Using the right tools for any job is crucial. You know the frustration of trying to do a job with subpar supplies. Ever try to cut through jeans with dull scissors? You get it. Painting with cheap art supplies is a similar experience. During a recent conversation with an artist friend, she said "It's amazing — using better art supplies instantly makes me feel like a better painter!" And I couldn't agree more. Using the right tools will not only make painting with watercolor easier, it will make it WAY more fun!
So let's talk about using the right supplies — I'm going to share a few of my favorite watercolor materials in the paragraphs below. Throughout my years of painting, I have used MANY different brands and supplies, varying in both quality and price. My goal in writing this blog post was to share some products that I have found to be good quality, as well as affordable.
Let's get started!
1. Use (at least) 140 LB Paper — I have learned the hard way how important it is to get this part right. I recommend never get anything under 140 lbs. The thicker the better when it comes to watercolor paper! If it's too thin, the water will make it dry wavy and warped ("buckled"). So always make sure to pick out something sturdy. I use lots of different brands of paper, but I've been a fan of Strathmore paper for years. They have lots of different sizes and styles, but I recommend starting with one of their "blocks" of paper.
Watercolor Blocks have a thin layer of glue around the entire notebook, which bind all the papers tightly in place. You paint directly onto the top sheet, and then peel it away from the block when it's completely dry. Your finished painting will be pancake flat and professional as it gets.
Canson is another great starter brand for watercolor painters! Their paper is affordable and good quality. When I first started painting, I went through stacks and stacks of their paper!
Note: If you aren't using a Watercolor block, I recommend using masking tape to firmly secure all your paper's edges to a sturdy surface before you start painting. This will help to keep your paper from buckling.
2. Buy A Few Good Quality Brushes — Ugh. If only you knew how many brushes I've gone through over the years. Investing in a few quality brushes at the beginning would have been much cheaper than going through dozens of cheap brushes.
In addition to picking a quality brush, make sure you aren't just using any type of paintbrush — You'll want to use brushes that are specifically made for watercolor. I recommend investing in a few good quality round brushes (I love Princeton Brushes!). A (quality) round brush will hold water well, and the hairs should come together into a nice point, which will allow you to do more detailed work!
WATERCOLOR BRUSH CARE TIPS:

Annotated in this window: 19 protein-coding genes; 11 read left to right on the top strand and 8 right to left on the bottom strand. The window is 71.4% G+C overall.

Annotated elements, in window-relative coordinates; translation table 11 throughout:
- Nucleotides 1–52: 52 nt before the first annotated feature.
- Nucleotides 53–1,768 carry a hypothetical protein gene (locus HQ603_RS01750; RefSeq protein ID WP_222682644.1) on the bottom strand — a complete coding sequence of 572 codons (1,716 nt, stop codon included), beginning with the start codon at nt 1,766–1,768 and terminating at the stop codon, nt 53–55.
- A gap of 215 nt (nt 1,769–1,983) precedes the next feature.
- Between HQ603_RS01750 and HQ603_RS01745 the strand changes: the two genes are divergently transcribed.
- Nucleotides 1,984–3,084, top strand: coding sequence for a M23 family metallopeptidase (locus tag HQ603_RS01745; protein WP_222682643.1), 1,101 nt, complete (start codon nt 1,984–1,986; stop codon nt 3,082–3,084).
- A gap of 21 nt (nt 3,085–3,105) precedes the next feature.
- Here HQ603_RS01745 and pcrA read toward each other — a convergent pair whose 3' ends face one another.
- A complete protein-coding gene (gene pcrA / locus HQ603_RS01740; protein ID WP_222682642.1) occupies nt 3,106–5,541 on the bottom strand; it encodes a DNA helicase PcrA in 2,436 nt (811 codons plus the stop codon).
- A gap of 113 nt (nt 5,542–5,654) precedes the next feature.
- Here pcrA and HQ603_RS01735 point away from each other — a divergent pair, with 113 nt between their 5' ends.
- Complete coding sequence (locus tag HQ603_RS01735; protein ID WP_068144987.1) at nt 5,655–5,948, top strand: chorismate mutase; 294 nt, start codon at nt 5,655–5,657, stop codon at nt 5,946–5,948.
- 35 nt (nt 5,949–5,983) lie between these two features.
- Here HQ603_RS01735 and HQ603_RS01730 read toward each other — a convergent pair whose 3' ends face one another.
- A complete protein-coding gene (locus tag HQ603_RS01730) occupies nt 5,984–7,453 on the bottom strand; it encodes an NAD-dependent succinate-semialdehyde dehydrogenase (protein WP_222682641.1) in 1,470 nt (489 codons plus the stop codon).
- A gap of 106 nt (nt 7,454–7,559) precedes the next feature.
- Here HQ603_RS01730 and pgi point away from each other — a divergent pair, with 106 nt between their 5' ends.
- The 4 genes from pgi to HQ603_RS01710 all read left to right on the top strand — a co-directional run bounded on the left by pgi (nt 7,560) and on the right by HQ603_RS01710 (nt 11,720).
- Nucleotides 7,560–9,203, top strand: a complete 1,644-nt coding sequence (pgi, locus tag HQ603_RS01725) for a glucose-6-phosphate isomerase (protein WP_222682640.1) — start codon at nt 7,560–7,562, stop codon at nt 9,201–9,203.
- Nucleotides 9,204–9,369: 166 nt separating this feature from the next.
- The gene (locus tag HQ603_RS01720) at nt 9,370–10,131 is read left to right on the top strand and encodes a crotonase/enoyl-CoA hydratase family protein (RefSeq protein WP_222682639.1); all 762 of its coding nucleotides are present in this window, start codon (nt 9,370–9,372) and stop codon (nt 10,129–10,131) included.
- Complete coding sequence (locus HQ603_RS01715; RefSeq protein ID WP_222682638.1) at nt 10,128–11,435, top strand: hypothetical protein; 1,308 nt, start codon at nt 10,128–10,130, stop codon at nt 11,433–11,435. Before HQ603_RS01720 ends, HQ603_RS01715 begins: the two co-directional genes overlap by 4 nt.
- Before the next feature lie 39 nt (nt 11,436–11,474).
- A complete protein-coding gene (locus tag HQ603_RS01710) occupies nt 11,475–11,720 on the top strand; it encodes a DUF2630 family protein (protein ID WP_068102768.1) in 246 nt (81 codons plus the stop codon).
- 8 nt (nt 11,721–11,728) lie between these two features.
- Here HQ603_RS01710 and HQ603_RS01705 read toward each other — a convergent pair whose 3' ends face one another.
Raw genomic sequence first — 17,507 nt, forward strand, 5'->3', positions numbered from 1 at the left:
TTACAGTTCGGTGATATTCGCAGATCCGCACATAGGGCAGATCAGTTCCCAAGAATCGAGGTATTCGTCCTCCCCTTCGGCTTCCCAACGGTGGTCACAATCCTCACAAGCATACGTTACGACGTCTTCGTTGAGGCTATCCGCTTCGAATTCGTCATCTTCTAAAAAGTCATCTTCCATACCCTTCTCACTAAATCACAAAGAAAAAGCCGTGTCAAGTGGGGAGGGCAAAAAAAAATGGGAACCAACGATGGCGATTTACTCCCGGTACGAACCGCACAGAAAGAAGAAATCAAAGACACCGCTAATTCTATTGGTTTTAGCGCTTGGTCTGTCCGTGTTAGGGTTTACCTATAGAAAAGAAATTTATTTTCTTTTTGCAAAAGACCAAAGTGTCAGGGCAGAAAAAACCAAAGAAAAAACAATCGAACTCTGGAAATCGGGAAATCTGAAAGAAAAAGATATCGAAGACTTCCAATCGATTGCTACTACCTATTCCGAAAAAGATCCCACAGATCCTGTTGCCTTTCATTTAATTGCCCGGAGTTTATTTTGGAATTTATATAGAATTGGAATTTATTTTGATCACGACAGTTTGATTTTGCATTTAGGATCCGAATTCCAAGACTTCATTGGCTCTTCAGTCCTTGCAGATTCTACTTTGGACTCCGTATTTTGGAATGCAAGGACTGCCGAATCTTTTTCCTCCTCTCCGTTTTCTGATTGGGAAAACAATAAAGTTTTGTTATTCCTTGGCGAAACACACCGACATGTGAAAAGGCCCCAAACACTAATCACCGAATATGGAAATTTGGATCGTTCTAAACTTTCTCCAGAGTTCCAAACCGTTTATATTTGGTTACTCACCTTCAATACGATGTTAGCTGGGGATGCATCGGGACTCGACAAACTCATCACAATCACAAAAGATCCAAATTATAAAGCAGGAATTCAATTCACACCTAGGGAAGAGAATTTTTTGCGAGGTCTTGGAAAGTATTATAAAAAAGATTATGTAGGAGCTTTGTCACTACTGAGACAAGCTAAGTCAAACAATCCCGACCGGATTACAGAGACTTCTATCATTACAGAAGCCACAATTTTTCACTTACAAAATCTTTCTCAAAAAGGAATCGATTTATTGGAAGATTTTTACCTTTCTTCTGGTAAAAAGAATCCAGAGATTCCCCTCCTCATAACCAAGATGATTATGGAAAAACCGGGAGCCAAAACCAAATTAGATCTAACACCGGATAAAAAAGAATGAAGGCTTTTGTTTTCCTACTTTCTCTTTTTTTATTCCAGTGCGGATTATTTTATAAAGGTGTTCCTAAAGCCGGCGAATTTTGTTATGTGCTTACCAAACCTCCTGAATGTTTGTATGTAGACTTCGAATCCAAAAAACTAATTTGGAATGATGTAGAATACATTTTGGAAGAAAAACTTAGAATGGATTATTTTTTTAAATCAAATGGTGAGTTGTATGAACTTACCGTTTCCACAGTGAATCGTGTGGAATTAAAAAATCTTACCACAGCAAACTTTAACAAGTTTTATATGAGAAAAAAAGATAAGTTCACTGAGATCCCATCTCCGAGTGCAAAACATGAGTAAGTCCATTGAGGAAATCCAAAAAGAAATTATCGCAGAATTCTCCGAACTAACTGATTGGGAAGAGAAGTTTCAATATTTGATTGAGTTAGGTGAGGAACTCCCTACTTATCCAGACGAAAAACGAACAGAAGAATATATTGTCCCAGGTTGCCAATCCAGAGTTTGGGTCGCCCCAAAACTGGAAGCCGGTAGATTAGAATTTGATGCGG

— Never leave your brushes in water as you paint. It will weaken the glue that holds the hairs together, as well as misshape the bristles.
— When you are finished painting — Gently cleanse your brushes and form the ends into a point so that they can dry in their correct shape.
As I mentioned above, I definitely don't recommend cheap brushes — However, there is one line of cheap brushes that I can't help but love! Although I haven't used them in a while, when I first started watercolor painting, I was hooked on Pentel Waterbrushes! They are so much fun to use, and are convenient for traveling, or painting on the go. The water is inside the brush, so you don't need to have any water jars with you as you paint (just gently squeeze the brush as needed). All you'll need is a napkin to clean off the paint and water between color changes.
3. Winsor & Newton Paints — This is my favorite art supplies subject to talk about. I have probably used almost every cheap set of paints that Walmart, Hobby Lobby & Michaels has to offer, and I have found nothing that compares with the quality of Winsor & Newton. Winsor & Newton is an English brand with a legacy of quality that is over 100 years old! I first started using their paints 3 years ago, and have stuck with them since then!
One reason I love Winsor & Newton is that they have options for paints that will work with any budget. I started off with the Pocket Kit (I ALWAYS recommend this kit for beginners!) A year later, I moved up to the 12-Tube Set. Both of these paint sets use paint from Winsor & Newton's Cotman Series, which is their budget paint line.
These days I use a mixture of their Professional Series and Cotman Series paints. Because the Professional Series has an even higher concentration of pigment, these paints are significantly more expensive. (You will absolutely get what you pay for though!)
4. Use More Than One Glass of Water — For some reason, this is something I didn't do for a really long time. I would just run over to the sink to change out my mirky paint water every 20 minutes. Having two glasses of water is so helpful — Clean off your brush in one jar, then get clean water to wet your paints from the second jar.
That's all for now — Thanks so much for reading! Please don't hesitate to ask any other questions you might have!
Also, if you found this post helpful, it would mean to world to me if you'd share it to your social media/pinterest! ♥
Much love —